Kirchmeier outlines plans as new director of off-campus life

Cathaleen Qiao Chen

After serving four months as Northwestern’s director of off-campus life, Anthony Kirchmeier is trying to find new ways to engage and educate off-campus NU students and the surrounding Evanston community.

Kirchmeier started working at NU in January, and the newly created position is a component of the Division of Student Affairs. Its primary purpose is to serve students who live off campus, a population that consists of more than 3,500 students, according to Dean of Students Burgwell Howard.

“Looking for support for students living off campus has been on our radar for several years,” Howard said. “We’re in a position now that we can make this happen.”

As the director of off-campus life, Kirchmeier said his goal is to provide communication and resources for students, parents, Evanston private businesses and city officials.

“I am the first point of contact between these groups,” Kirchmeier said.

He has also put together a website that offers information on dining, budgeting and housing for students who live off campus. The site outlines some of Evanston’s city ordinances as well.

Kirchmeier said he also steps in as a mediator if there are any conflicts between students and Evanston landlords. “We’ve intervened when students have tried to reach out to landlords,” Howard said. “If it’s December and they’ve got no heat in their apartment, we want to help them out in that sense.”

In addition to attending meetings with students, Kirchmeier represents the University at city meetings. He facilitated a discussion Tuesday night called Community Conversations among the NU Police Department, the Evanston Police Department, students and city residents.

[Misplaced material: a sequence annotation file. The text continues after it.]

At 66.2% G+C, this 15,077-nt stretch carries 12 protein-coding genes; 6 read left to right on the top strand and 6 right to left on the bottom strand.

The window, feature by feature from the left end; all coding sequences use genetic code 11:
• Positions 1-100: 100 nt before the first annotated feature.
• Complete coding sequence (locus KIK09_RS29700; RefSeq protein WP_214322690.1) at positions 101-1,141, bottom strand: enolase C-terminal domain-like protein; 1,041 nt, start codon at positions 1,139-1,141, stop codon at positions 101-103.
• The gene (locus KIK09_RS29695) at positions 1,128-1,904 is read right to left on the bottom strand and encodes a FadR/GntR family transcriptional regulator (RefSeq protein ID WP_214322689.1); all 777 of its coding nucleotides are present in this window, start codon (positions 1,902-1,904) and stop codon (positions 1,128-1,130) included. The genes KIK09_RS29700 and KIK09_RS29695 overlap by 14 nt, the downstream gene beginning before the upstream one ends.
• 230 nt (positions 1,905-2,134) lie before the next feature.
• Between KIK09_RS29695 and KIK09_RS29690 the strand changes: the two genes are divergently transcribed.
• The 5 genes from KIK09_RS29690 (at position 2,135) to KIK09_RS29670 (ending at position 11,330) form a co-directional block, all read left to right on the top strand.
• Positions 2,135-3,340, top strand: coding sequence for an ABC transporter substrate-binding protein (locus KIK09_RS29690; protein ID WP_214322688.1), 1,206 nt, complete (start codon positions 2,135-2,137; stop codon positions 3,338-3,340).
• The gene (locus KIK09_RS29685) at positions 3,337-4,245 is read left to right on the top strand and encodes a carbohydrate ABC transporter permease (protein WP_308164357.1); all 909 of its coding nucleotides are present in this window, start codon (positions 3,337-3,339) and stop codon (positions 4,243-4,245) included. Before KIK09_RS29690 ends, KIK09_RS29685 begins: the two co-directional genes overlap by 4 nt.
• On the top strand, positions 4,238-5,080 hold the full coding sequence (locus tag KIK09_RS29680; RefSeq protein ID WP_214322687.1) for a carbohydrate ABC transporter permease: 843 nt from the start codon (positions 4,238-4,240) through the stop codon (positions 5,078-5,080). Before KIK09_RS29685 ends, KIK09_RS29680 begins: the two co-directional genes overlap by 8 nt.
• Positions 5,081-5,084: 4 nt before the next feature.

One of Kirchmeier’s current projects is coordinating security and entrance issues in preparation for Dillo Day. As a member of the Dillo Day task force, Kirchmeier will help distribute wristbands for off-campus students and those who are 18 or younger.

Kirchmeier is also planning a student clean-up day called Evanston ReNUvation. The community outreach activity will take place the day after Dillo Day, where students can pick up trash and clean up the Evanston community after the festival.

“A long-term goal is community building with Evanston,” Kirchmeier said. He said he hopes to organize community block parties and picnics to engage off-campus students with their neighbors.

Kirchmeier said he and his colleagues in the Dean of Students’ office are also looking to learn from other schools where University personnel – “community advisors” – live in the surrounding metropolitan community in order to communicate messages between the school and the neighborhoods.

Kirchmeier also works with NU’s Associated Student Government, especially the Off-Campus Advisory Board, a student group that meets with University personnel every quarter to voice the needs and concerns of off-campus students. Steven Monacelli, ASG’s vice president of community relations and member of the Off-Campus Advisory Board, said the availability of Kirchmeier as a link between Evanston and the University will benefit both parties.

“We’ve met with him a couple of times now, and we’ve given him a very long list of things to do,” the Communication junior said. “One of the first things is to establish ties with the Evanston community.”

Party registration is another long-term project for off-campus relations, Monacelli said. He said the Off-Campus Advisory Board hopes that in a few years, the University will coordinate a system that would allow off-campus students to register their parties with the University. Therefore, if noise complaints occur, University Police rather than the Evanston Police Department would be the first to contact students.

Howard said the University wants to employ additional staff for Kirchmeier’s office.

“Off-campus life is an important aspect of the college career,” Kirchmeier said. “It’s a continuing part of a student’s education, and my role is help them transition from on-campus (to) off-campus, to seek ways to be better connected with the community and to bolster relationships between students and their neighborhoods.”

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